Herbal alternatives are proven to be effective for animals with anxiety, excitability, nervousness and restlessness. There are some herbal products such as Valerian tablets that can help in calming down adult dogs. However, under no circumstances should they be given to young puppies or pregnant/lactating mothers.
How to sedate a dog for nail clipping?
If you plan to keep your dog and household civilized, you are going to have to learn how to sedate your dog. Sedating your dog will make them lethargic and less prone to nervous outbursts. It will make your nail trimming and grooming sessions with your dog less stressful. Dogs may provide resistance to trimming their nails, because of their fear of noisy objects and also the fear of metallic machines that are unknown to them. That will prove a hindrance in calming them down enough to hold them still enough to cut their nails.
In order to maximize comfort for your dog, it is imperative that you either cut their nails yourself or take them to a facility with professionals who can. Otherwise, long nails can hurt dogs by injuring soft tendons and deforming their feet. A splayed foot will have lesser traction and your dog may even hurt themselves while doing normal things like walking.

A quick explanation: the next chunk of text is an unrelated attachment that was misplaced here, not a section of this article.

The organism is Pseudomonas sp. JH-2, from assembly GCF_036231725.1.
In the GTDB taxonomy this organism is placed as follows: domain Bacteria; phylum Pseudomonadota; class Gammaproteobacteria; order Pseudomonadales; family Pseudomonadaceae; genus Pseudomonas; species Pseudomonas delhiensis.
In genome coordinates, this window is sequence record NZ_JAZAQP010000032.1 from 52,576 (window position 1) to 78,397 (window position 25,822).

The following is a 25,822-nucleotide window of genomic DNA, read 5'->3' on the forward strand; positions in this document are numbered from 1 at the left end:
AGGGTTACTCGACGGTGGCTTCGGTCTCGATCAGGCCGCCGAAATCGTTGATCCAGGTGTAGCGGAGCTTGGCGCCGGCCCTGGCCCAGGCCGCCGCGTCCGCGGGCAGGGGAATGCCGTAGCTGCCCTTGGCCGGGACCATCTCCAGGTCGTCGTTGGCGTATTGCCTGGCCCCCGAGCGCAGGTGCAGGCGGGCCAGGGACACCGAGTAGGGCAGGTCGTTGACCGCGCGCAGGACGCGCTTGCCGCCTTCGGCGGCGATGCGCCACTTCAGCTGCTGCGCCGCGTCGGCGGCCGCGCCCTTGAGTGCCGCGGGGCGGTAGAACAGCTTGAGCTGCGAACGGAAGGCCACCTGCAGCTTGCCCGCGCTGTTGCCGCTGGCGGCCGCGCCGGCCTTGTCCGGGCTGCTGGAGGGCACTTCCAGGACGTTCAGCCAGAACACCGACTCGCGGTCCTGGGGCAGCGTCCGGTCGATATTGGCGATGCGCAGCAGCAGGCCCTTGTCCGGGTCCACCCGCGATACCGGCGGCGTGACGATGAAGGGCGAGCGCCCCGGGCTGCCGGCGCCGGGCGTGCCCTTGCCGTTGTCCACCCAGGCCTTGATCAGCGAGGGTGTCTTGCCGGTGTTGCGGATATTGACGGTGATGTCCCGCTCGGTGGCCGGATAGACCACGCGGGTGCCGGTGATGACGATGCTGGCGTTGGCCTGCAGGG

To sedate your dog, you must first choose what drug to use after you have consulted a certified veterinarian. They will tell you how to administer them. In the case of drugs like Benadryl or Melatonin, the administration can be done by you in the form of oral medicine at home. These drugs are available without prescriptions in most pharmacies and can be used to calm down nervous dogs at home. Keep in mind the dosage that is recommended by your vet so that you do not end up harming your trusty friend.
Sedating A Dog –